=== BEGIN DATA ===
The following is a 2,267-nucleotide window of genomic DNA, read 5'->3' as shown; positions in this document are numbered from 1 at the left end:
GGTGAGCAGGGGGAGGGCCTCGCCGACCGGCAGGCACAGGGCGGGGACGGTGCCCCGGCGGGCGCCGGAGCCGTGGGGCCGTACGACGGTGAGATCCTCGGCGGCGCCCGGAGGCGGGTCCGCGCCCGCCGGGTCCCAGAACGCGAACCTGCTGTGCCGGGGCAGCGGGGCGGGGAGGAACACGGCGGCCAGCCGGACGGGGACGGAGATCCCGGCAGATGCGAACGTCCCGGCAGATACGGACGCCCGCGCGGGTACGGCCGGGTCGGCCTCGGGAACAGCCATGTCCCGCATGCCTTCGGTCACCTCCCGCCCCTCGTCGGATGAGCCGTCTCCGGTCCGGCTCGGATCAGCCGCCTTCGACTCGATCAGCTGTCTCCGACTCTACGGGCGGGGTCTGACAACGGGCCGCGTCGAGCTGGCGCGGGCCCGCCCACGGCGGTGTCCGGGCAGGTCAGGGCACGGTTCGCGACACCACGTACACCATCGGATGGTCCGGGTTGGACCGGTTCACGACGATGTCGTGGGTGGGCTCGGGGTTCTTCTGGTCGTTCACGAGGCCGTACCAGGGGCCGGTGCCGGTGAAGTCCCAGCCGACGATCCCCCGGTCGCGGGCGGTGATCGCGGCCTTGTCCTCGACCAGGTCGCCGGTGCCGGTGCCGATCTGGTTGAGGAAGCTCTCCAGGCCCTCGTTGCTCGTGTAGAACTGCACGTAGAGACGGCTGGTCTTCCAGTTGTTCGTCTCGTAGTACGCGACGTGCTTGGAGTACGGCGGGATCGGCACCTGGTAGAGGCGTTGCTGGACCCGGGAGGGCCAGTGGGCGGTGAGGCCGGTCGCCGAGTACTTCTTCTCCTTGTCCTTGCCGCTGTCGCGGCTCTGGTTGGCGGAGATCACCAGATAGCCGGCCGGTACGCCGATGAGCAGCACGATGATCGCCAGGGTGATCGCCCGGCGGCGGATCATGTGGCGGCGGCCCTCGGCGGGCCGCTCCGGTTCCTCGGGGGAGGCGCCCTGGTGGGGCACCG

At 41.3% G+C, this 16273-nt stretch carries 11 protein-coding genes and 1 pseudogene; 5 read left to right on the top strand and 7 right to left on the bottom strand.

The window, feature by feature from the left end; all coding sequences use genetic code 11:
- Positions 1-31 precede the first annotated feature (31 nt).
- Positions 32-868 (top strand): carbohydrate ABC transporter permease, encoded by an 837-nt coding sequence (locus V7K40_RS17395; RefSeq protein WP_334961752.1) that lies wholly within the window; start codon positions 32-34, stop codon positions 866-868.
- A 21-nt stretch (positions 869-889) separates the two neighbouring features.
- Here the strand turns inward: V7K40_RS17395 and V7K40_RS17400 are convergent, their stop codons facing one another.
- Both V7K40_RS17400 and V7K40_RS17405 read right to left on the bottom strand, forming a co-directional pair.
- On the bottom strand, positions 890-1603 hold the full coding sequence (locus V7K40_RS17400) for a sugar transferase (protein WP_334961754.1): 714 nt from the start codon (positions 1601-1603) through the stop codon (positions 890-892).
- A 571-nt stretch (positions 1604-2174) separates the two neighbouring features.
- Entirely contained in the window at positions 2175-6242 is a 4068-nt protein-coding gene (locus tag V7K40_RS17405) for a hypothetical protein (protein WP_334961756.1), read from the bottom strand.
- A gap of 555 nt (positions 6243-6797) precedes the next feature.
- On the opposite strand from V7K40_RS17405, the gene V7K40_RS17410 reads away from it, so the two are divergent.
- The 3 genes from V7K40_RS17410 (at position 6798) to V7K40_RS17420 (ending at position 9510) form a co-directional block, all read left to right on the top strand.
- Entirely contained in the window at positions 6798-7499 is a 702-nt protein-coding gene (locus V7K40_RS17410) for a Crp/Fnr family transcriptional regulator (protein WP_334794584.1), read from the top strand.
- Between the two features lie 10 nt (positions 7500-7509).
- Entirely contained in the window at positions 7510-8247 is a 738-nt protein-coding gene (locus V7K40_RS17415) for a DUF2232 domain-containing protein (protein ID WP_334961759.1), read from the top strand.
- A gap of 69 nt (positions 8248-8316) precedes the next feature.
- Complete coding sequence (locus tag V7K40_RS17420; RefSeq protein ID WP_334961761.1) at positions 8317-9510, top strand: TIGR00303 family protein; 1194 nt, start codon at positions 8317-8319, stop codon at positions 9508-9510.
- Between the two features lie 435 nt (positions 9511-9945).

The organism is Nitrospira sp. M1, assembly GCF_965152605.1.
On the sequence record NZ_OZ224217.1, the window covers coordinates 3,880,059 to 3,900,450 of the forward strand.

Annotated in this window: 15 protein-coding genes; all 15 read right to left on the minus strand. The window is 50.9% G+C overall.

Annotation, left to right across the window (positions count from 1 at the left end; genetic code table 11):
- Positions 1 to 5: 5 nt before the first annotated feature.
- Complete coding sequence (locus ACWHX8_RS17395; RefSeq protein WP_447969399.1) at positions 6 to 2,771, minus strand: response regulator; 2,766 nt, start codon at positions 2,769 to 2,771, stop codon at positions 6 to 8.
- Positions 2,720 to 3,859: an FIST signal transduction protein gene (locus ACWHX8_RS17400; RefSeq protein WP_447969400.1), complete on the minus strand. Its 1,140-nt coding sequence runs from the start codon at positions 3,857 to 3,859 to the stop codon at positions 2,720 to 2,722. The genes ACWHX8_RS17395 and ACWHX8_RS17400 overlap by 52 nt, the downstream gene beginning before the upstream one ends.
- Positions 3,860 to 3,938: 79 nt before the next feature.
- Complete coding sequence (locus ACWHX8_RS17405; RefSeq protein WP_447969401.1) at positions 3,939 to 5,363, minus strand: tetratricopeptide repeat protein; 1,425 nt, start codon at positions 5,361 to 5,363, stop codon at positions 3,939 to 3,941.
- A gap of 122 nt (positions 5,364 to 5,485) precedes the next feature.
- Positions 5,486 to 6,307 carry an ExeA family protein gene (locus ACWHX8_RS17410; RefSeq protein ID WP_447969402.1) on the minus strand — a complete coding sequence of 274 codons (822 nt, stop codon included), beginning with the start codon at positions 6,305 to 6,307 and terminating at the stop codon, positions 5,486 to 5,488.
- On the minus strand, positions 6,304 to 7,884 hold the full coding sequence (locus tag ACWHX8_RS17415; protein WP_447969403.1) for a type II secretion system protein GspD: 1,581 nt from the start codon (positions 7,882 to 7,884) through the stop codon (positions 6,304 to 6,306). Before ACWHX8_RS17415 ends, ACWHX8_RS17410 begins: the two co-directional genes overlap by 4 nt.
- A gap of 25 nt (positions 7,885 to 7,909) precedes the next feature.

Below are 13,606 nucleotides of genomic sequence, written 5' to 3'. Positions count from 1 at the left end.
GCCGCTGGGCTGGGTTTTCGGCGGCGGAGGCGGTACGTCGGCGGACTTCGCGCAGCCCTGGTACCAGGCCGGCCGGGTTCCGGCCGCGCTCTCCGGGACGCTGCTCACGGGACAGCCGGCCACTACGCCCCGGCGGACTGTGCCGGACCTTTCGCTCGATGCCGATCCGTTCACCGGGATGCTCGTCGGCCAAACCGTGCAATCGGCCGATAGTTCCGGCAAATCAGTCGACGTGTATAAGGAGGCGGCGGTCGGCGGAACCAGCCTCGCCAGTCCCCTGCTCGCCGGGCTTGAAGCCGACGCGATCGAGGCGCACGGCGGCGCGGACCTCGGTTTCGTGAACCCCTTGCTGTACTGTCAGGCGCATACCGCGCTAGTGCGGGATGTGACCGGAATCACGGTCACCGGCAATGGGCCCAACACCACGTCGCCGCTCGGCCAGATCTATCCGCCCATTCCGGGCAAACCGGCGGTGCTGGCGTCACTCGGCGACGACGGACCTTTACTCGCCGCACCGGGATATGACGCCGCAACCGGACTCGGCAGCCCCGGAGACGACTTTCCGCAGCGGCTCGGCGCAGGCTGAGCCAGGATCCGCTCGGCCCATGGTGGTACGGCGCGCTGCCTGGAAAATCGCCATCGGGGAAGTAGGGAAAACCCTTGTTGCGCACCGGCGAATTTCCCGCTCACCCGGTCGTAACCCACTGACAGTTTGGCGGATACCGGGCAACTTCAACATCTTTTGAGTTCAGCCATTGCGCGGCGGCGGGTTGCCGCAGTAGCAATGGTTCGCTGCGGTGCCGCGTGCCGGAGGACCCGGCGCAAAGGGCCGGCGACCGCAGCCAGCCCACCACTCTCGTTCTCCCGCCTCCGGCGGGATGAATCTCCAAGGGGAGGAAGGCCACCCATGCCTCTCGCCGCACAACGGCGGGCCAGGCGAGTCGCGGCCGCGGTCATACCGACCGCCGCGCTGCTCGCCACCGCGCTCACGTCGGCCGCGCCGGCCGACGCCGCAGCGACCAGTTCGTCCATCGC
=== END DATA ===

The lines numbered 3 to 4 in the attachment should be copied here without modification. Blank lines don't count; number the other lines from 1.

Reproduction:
At 41.3% G+C, this 16273-nt stretch carries 11 protein-coding genes and 1 pseudogene; 5 read left to right on the top strand and 7 right to left on the bottom strand.

The window, feature by feature from the left end; all coding sequences use genetic code 11: